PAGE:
US President Joe Biden has issued the first formal presidential proclamation on Wednesday recognizing March 31st as Transgender Day of Visibility.
The day is now dedicated to celebrating transgender people and bringing awareness to the discrimination and violence they face every day.
In his presidential proclamation today, Biden said Trans Day of Visibility recognizes the generations of activism by transgender and non binary people.
At a time when states are advancing and enacting into law measures that would essentially bar transgender girls from participating in school sports and restrict access to transition-related care for transgender youth, Biden signals support for transgender people by commending their “struggle, activism and courage” and including fellow athletes and students in a list of allies.
“This hard-fought progress is also shaping an increasingly accepting world in which peers at school, teammates and coaches on the playing field, colleagues at work, and allies in every corner of society are standing in support and solidarity with the transgender community,” Biden writes.
But Biden also recognizes long-standing issues facing the transgender community, calling ongoing violence against transgender people “a stain on our nation’s conscience.”
“In spite of our progress in advancing civil rights for LGBTQ+ Americans, too many transgender people — adults and youth alike — still face systemic barriers to freedom and equality,” Biden writes. “Transgender Americans of all ages face high rates of violence, harassment, and discrimination.”
Biden said his administration has already started implementing new policies to protect trans people, such as the executive order he issued on the first day of his presidency to expand discrimination protections for LGBTQ people under federal laws such as the Affordable Housing Act.
He also mentioned, “the first openly transgender American to be confirmed by the United States Senate” Rachel Levine, the assistant secretary for health and “patriotic transgender service members, who are once again able to proudly and openly serve their country” a reference to his executive order undoing former President Donald Trump’s ban on transgender people serving in the military.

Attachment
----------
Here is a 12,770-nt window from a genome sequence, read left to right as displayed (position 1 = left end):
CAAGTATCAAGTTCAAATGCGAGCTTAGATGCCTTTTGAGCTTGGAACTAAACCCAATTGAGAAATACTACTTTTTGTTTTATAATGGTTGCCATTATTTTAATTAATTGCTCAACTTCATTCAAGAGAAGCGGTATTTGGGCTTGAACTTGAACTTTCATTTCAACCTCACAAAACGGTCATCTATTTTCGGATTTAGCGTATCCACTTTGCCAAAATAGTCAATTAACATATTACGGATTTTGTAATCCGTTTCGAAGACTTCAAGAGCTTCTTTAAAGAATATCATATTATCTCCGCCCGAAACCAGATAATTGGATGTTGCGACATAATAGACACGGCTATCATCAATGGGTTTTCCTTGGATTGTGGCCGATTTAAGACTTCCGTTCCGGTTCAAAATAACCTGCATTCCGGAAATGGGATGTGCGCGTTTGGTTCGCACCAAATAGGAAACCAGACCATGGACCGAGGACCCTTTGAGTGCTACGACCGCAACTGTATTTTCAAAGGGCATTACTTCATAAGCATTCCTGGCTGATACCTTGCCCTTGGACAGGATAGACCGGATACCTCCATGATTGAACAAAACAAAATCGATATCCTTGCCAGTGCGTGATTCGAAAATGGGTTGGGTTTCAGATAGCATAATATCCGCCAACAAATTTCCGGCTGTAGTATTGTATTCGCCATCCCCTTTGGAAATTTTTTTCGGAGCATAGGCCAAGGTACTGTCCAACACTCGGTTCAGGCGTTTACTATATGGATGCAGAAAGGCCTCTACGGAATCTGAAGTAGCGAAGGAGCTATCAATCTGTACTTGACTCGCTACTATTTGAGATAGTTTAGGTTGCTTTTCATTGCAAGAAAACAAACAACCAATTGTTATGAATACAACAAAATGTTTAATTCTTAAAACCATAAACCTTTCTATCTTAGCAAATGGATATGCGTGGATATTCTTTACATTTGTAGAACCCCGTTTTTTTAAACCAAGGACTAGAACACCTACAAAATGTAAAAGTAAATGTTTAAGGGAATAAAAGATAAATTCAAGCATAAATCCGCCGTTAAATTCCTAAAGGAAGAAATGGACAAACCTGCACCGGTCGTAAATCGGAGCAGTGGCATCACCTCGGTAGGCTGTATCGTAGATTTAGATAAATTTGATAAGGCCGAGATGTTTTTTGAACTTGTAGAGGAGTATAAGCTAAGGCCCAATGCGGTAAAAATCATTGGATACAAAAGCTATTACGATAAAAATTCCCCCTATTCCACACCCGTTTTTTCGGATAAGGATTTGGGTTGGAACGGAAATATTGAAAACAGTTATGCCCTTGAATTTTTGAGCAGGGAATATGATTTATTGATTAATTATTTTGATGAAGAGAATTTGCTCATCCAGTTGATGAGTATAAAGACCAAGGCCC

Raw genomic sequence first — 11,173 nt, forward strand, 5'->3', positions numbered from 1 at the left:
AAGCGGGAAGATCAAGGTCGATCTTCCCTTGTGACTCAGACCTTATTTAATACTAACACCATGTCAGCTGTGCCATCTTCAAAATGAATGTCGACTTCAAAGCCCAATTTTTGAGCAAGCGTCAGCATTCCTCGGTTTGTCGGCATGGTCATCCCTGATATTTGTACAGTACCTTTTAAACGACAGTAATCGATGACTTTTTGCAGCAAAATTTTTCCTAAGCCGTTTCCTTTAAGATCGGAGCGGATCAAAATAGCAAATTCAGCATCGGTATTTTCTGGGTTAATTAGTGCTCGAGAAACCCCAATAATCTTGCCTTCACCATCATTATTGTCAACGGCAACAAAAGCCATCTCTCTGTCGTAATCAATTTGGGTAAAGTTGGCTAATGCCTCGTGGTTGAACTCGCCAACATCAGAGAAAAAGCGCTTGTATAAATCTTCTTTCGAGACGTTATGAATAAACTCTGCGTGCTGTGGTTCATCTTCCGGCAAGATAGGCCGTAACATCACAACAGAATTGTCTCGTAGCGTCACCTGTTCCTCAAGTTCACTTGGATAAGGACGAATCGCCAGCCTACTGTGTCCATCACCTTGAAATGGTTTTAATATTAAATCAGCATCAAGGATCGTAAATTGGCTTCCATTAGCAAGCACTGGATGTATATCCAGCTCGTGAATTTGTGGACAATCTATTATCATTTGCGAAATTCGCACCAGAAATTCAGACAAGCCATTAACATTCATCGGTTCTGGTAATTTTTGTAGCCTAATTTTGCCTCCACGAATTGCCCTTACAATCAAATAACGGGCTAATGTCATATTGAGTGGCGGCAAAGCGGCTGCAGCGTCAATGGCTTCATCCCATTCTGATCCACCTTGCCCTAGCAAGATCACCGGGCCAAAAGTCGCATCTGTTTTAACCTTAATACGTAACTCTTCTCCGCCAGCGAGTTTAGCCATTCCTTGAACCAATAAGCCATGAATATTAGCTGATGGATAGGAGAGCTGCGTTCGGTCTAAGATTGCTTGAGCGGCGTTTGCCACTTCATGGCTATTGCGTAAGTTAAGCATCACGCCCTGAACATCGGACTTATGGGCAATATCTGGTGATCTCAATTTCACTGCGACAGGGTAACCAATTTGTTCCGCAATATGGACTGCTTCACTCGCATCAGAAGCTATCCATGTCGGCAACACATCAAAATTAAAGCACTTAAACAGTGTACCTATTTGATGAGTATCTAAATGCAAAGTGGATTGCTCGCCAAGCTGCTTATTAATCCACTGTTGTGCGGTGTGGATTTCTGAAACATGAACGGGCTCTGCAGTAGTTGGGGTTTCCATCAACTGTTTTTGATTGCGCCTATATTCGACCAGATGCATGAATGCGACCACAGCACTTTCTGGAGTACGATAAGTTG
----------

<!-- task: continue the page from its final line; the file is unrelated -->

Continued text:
Biden also called on Congress to pass the Equality Act, a sweeping bill that would grant LGBTQ people protections from discrimination in employment, housing, education, credit, jury service, and more.
“To more fully protect the civil rights of transgender Americans, we must pass the Equality Act and provide long-overdue Federal civil rights protections on the basis of sexual orientation and gender identity,” Biden wrote. “It will serve as a lasting legacy to the bravery and fortitude of the LGBTQ+ movement.”
According to a study this month from the Williams Institute at University of California, Los Angeles, transgender people are more than four times more likely than cisgender people to experience violent victimization, including rape, sexual assault, and aggravated or simple assault.
Although Biden is the first U.S. president to issue a presidential proclamation for the Transgender Day of Visibility, other U.S. presidents have announced support for the LGBTQ community by formally proclaiming June as Pride Month. Bill Clinton issued the first LGBTQ Pride proclamation, a practice former President Barack Obama renewed in each of his eight years in office after George W. Bush ignored the annual celebration. Donald Trump became the first Republican U.S. president to recognize Pride Month with a tweet in 2017, although he never issued a formal proclamation.